A seachange is a profound personal transformation. A quick google of the term lead me (doesn’t it always?) to Wikipedia and a stub that references “seachange” back to one of my favourite Shakespearean plays, and in fact, one of my favourite quotations. From The Tempest:gull2

Full fathom five thy father lies,
Of his bones are coral made,
Those are pearls that were his eyes,
Nothing of him that doth fade,
But doth suffer a sea-change,
into something rich and strange,
Sea-nymphs hourly ring his knell,
Hark! now I hear them, ding-dong, bell.

Susanne Bellamy prompted me to consider the seachange aspect of Coastal Romance during a quick conversation over at the Coastal Romance Facebook group (all welcome). We were talking about differences between Rural Romance and Coastal Romance. Is it more than the setting? Outback versus seaside? And Susanne asked if it was a question of attitude.

It was a genuine aha! moment for me.

The problem I have with definitions is that they often are, or are used as if they are, exclusionary. I don’t intend to be that definite, but I do think there is a difference in the protagonists’ journey in Coastal Romance as opposed to Rural Romance.

With Rural Romance I find characters tend to be presented with a challenge and we watch them grow to meet the challenge. They find or accept their place in the local community. There is a deep and satisfying sense that they are where they’re meant to be and there they’ll stay. I love the sense of belonging characteristic of Rural Romance.

Coastal Romance, on the other hand, really is about a seachange — and you’ll have to live with the pun! The story isn’t about fighting themselves and others to claim their place in life. Rather it’s about leaving one life and discovering in themselves the potential for a radically different passion.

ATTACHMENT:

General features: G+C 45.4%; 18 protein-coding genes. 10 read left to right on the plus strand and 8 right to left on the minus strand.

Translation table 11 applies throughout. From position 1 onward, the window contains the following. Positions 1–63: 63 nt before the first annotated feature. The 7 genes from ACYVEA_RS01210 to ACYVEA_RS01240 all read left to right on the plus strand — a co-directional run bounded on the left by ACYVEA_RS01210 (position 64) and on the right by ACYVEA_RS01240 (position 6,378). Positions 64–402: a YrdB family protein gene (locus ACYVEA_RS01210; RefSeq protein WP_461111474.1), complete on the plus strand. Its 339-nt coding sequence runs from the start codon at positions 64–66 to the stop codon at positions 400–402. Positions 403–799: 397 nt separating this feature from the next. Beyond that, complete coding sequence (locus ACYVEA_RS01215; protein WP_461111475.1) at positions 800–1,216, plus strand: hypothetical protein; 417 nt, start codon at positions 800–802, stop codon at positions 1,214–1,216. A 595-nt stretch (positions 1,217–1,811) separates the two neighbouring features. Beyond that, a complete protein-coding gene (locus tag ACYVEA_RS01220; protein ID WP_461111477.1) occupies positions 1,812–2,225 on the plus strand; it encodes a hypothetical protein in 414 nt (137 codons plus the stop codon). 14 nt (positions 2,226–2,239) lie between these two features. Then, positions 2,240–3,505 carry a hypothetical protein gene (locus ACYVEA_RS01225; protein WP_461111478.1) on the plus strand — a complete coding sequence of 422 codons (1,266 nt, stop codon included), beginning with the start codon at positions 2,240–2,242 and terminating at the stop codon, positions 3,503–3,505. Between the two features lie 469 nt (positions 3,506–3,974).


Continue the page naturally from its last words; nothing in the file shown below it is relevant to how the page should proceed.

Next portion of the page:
As I said, I don’t believe in exclusionary definitions, and Rural Romance can have similar themes — and vice versa. But I do wonder if in Rural Romance freedom is saying “yes” to commitments of place and people, and in Coastal Romance freedom is saying “no” to existing ties and setting out to find what the heart truly wants.

Both Coastal and Rural Romance celebrate that it’s love that brings you home.


I’ve started a new discussion group over at BookLikes. The Tumblresque style of this Goodreads-alternative appeals to me. The new group? What else but Coastal Romance!

8 Replies to “SeaChange”

  1. "Both Coastal and Rural Romance celebrate that it's love that brings you home." Beautifully said, Jenny. 🙂

    I never watched the TV show but I definitely know who Diver Dan is. 😉

  2. Loved that tv series! Mmmm, Diver Dan…

    How fascinating that seachange is a Shakespearean word! And interesting about your distinction between rural and coastal romance. Maybe rural represents stability, coastal represents fun in our minds?

  3. I'm slack-jawed! I'd never heard the word, seachange before. It's a perfect word for what you described. Thank you for giving my brain something to chew on. 🙂

    1. Maria, glad to help! SeaChange is part of Australia since a famous TV show here (called SeaChange) just over ten years ago. A lawyer moved her kids and her to a small coastal, became a magistrate and changed her life. Everyone started dreaming of a seachange … then the next big thing became moving to the country for a TreeChange. 🙂

      I'm not sure in Texas if you could have a RangeChange? LOL

  4. I do love discussions that throw up a different perspective and it's wonderful to be able to follow an idea to a new understanding. I like your follow-through here, Jenny, and I agree with your exploration of the idea of a sea change. Perhaps this is the reason why coastal romance is so appealing to me. Great post!